Minister prepares to solve ethnic challenges

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China faces new challenges in managing ethnic affairs posed by rapid urbanization and social transformation, as more ethnic migrant workers head to cities for a better life, a top official said.

Yang Jing is the Minister of the State Ethnic Affairs Commission.

 Yang Jing is the Minister of the State Ethnic Affairs Commission.

"As society is in a period of transformation, ethnic affairs in the country are characterized by new features and problems," Minister of the State Ethnic Affairs Commission Yang Jing said in an interview with China Daily.

"These problems, including the management of and public service for urban ethnic groups, unbalanced development among ethnic autonomous areas and disputes caused by different customs, may bring about very negative social influences if neglected," Yang warned.

More than 12 million people from China's ethnic groups are now working in cities as migrant workers, which represents 10 percent of the total ethnic population in China, according to statistics from the commission.

Zhang Ruopu, deputy chief of the commission's regulation and policy department, earlier told Beijing-based Caijing magazine that more than 70 percent of incidents related to ethnic affairs happen in urban areas.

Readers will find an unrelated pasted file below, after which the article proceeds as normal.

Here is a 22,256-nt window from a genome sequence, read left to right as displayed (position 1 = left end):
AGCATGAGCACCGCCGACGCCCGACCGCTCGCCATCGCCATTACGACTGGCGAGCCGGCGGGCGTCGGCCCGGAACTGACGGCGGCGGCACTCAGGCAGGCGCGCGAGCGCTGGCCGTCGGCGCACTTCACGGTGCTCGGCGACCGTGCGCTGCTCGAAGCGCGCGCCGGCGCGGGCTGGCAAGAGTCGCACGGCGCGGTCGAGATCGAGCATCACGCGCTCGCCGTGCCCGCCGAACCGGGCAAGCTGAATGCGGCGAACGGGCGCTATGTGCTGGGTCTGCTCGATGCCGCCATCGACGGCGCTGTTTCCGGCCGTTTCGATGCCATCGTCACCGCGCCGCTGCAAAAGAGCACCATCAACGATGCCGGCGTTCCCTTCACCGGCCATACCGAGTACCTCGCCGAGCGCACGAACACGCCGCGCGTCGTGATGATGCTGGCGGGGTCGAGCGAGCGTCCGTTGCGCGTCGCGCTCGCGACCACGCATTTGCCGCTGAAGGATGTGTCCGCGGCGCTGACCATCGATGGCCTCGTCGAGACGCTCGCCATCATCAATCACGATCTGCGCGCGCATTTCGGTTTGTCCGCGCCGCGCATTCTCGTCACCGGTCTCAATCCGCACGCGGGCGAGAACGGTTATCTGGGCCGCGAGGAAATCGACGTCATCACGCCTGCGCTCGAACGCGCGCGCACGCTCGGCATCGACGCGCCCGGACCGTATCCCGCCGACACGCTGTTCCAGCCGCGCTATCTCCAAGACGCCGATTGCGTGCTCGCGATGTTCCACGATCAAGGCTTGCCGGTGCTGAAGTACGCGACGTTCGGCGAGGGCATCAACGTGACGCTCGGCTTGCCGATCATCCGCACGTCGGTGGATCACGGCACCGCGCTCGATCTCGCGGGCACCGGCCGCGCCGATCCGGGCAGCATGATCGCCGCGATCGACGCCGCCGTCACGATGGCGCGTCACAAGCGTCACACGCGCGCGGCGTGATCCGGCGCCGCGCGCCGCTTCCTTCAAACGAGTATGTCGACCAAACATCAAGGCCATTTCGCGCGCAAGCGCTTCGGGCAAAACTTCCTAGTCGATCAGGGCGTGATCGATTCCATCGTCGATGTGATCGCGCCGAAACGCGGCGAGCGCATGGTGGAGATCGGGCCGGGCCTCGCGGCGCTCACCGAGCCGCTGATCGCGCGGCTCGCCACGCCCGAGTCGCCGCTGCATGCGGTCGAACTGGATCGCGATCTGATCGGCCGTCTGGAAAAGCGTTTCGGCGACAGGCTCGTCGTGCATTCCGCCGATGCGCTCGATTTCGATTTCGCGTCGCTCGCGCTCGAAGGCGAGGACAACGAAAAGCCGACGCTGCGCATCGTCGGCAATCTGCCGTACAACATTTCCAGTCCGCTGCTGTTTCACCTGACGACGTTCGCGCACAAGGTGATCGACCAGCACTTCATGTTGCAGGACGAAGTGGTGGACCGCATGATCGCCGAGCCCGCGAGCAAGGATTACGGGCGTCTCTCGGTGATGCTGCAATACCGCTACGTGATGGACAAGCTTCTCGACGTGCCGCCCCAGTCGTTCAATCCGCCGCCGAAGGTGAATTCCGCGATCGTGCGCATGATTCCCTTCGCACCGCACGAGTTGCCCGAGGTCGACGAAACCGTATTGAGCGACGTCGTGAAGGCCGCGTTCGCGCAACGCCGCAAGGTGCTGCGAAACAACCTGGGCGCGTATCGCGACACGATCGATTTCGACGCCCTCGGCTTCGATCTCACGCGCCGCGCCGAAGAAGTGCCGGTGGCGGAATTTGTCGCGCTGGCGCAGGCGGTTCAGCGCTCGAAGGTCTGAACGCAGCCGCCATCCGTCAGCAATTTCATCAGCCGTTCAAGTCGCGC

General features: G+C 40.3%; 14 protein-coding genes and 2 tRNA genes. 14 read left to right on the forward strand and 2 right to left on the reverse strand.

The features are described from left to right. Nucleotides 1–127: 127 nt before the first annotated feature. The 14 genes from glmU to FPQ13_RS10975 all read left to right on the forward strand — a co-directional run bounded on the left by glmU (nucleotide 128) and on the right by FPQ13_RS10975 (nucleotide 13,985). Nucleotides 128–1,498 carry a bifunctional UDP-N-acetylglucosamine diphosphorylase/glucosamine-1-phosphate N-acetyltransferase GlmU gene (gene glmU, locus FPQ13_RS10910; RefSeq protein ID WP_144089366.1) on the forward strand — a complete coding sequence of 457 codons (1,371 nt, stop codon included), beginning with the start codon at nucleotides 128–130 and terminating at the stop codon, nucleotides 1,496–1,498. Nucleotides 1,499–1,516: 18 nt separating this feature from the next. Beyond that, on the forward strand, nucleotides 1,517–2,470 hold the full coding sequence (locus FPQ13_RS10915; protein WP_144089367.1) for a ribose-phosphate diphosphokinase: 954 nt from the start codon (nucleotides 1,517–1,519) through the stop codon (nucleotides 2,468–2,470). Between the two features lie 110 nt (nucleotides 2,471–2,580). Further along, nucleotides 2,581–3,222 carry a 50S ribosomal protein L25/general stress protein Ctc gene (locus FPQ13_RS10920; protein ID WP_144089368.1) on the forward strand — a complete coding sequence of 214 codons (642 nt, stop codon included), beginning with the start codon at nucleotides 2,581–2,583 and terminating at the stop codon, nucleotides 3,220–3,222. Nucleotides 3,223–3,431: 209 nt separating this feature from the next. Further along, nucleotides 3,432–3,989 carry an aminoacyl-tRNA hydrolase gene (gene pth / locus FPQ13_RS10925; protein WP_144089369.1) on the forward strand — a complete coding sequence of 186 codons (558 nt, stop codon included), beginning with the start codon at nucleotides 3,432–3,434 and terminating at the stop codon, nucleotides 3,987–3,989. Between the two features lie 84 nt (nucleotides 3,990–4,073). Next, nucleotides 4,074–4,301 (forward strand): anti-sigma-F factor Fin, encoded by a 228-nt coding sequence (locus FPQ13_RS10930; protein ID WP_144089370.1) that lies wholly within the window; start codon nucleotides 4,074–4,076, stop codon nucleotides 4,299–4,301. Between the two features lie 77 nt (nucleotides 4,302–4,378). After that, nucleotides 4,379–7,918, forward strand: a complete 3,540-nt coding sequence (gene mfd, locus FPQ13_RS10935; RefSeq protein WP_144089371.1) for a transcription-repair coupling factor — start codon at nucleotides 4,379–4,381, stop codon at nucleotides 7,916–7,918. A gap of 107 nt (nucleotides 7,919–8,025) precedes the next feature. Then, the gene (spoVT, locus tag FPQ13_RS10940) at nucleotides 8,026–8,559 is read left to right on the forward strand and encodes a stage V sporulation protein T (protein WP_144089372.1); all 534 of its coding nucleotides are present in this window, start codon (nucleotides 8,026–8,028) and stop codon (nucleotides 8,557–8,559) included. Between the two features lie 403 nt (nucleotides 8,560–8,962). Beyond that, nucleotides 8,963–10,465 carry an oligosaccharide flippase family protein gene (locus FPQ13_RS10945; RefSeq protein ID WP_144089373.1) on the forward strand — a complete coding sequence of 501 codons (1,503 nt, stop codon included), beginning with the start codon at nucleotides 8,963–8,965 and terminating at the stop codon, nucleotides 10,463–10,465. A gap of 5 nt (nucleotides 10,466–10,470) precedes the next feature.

China has been providing financial aid and preferential policies to help ethnic people shake off poverty.

From 2001 to 2010, the central government allocated more than 310 billion yuan ($46.7 billion) to the Tibet autonomous region, or 110,000 yuan per capita, according to official statistics.

Of every 100 yuan the Tibet regional government spends, 90 yuan comes from the central government.

Yang said the total GDP of eight ethnically-concentrated autonomous regions and provinces in China reached 3.4 trillion yuan in 2009, a year-on-year rise of 13.1 percent.

Along with financial aids, the country also provides preferential policies in medical care, social insurance and education in an attempt to ease social disputes caused by the widening wealth gap.

"The basic medical care system and basic social insurance system cover 98.5 percent of ethnic people," the minister said.

Children from low-income ethnic families are given priority to enjoy free compulsory education and housing subsidies, he added.

Yang said the population living under the absolute poverty line (an annual income under 1,196 yuan) in the countryside of the eight ethnically-concentrated autonomous regions and provinces dropped to 14.5 million in 2009, almost 50 percent less than in 2001.

Despite the achievements, Yang admitted the country still faces difficulties in the development of ethnic areas, such as a mounting income gap and insufficient infrastructure.

To provide legal guidance for work concerning ethnic groups, Yang highlighted the importance of "accelerating the legislative process".

The draft amendment to the Regulations on Work for Urban Ethnic Groups, the country's top regulation on ethnic relations in urban areas launched in 1993, has been listed on this year's legislation agenda of the State Council.

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